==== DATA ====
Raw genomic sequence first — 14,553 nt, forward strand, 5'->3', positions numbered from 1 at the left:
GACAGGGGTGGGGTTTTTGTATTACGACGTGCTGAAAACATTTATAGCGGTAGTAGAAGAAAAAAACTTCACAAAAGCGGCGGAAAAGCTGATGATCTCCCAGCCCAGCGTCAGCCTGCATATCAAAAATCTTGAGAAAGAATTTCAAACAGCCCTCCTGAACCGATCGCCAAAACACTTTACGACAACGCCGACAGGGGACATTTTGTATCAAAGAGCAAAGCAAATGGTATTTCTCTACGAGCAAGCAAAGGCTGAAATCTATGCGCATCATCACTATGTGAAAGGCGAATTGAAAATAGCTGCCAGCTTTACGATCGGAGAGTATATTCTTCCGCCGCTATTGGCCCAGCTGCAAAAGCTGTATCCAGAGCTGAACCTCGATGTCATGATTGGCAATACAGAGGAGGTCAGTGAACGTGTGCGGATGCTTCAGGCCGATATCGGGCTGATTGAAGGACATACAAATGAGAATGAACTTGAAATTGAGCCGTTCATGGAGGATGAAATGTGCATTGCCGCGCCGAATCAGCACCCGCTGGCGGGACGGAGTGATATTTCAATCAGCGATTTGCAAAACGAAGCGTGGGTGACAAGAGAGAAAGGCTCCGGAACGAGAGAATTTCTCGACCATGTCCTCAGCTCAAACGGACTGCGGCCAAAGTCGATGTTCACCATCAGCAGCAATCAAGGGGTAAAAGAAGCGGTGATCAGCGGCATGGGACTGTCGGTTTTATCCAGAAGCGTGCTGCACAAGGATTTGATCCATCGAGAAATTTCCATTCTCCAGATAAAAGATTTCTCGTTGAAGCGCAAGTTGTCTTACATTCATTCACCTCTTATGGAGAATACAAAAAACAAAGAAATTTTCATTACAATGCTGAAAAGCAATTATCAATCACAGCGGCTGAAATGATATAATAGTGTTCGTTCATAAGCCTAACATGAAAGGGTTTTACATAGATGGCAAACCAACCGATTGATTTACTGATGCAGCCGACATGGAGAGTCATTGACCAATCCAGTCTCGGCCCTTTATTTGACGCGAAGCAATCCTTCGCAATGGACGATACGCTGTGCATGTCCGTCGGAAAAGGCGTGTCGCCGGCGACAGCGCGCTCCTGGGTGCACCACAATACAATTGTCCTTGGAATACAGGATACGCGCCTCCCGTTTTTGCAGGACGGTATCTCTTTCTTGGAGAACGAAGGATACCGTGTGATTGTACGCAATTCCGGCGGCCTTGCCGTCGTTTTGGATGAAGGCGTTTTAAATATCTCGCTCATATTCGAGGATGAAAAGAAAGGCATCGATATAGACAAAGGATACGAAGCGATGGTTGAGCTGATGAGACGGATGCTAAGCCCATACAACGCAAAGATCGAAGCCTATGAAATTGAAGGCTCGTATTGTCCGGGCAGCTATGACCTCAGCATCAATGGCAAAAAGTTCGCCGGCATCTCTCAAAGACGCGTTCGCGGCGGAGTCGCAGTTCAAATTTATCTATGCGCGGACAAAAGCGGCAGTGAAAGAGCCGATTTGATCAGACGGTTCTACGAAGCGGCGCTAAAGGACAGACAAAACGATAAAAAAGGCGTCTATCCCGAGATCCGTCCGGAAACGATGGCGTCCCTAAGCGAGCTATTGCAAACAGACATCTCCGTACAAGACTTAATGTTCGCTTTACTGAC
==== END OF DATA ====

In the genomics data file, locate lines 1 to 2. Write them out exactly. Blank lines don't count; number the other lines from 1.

Raw genomic sequence first — 14,553 nt, forward strand, 5'->3', positions numbered from 1 at the left:
GACAGGGGTGGGGTTTTTGTATTACGACGTGCTGAAAACATTTATAGCGGTAGTAGAAGAAAAAAACTTCACAAAAGCGGCGGAAAAGCTGATGATCTCCCAGCCCAGCGTCAGCCTGCATATCAAAAATCTTGAGAAAGAATTTCAAACAGCCCTCCTGAACCGATCGCCAAAACACTTTACGACAACGCCGACAGGGGACATTTTGTATCAAAGAGCAAAGCAAATGGTATTTCTCTACGAGCAAGCAAAGGCTGAAATCTATGCGCATCATCACTATGTGAAAGGCGAATTGAAAATAGCTGCCAGCTTTACGATCGGAGAGTATATTCTTCCGCCGCTATTGGCCCAGCTGCAAAAGCTGTATCCAGAGCTGAACCTCGATGTCATGATTGGCAATACAGAGGAGGTCAGTGAACGTGTGCGGATGCTTCAGGCCGATATCGGGCTGATTGAAGGACATACAAATGAGAATGAACTTGAAATTGAGCCGTTCATGGAGGATGAAATGTGCATTGCCGCGCCGAATCAGCACCCGCTGGCGGGACGGAGTGATATTTCAATCAGCGATTTGCAAAACGAAGCGTGGGTGACAAGAGAGAAAGGCTCCGGAACGAGAGAATTTCTCGACCATGTCCTCAGCTCAAACGGACTGCGGCCAAAGTCGATGTTCACCATCAGCAGCAATCAAGGGGTAAAAGAAGCGGTGATCAGCGGCATGGGACTGTCGGTTTTATCCAGAAGCGTGCTGCACAAGGATTTGATCCATCGAGAAATTTCCATTCTCCAGATAAAAGATTTCTCGTTGAAGCGCAAGTTGTCTTACATTCATTCACCTCTTATGGAGAATACAAAAAACAAAGAAATTTTCATTACAATGCTGAAAAGCAATTATCAATCACAGCGGCTGAAATGATATAATAGTGTTCGTTCATAAGCCTAACATGAAAGGGTTTTACATAGATGGCAAACCAACCGATTGATTTACTGATGCAGCCGACATGGAGAGTCATTGACCAATCCAGTCTCGGCCCTTTATTTGACGCGAAGCAATCCTTCGCAATGGACGATACGCTGTGCATGTCCGTCGGAAAAGGCGTGTCGCCGGCGACAGCGCGCTCCTGGGTGCACCACAATACAATTGTCCTTGGAATACAGGATACGCGCCTCCCGTTTTTGCAGGACGGTATCTCTTTCTTGGAGAACGAAGGATACCGTGTGATTGTACGCAATTCCGGCGGCCTTGCCGTCGTTTTGGATGAAGGCGTTTTAAATATCTCGCTCATATTCGAGGATGAAAAGAAAGGCATCGATATAGACAAAGGATACGAAGCGATGGTTGAGCTGATGAGACGGATGCTAAGCCCATACAACGCAAAGATCGAAGCCTATGAAATTGAAGGCTCGTATTGTCCGGGCAGCTATGACCTCAGCATCAATGGCAAAAAGTTCGCCGGCATCTCTCAAAGACGCGTTCGCGGCGGAGTCGCAGTTCAAATTTATCTATGCGCGGACAAAAGCGGCAGTGAAAGAGCCGATTTGATCAGACGGTTCTACGAAGCGGCGCTAAAGGACAGACAAAACGATAAAAAAGGCGTCTATCCCGAGATCCGTCCGGAAACGATGGCGTCCCTAAGCGAGCTATTGCAAACAGACATCTCCGTACAAGACTTAATGTTCGCTTTACTGAC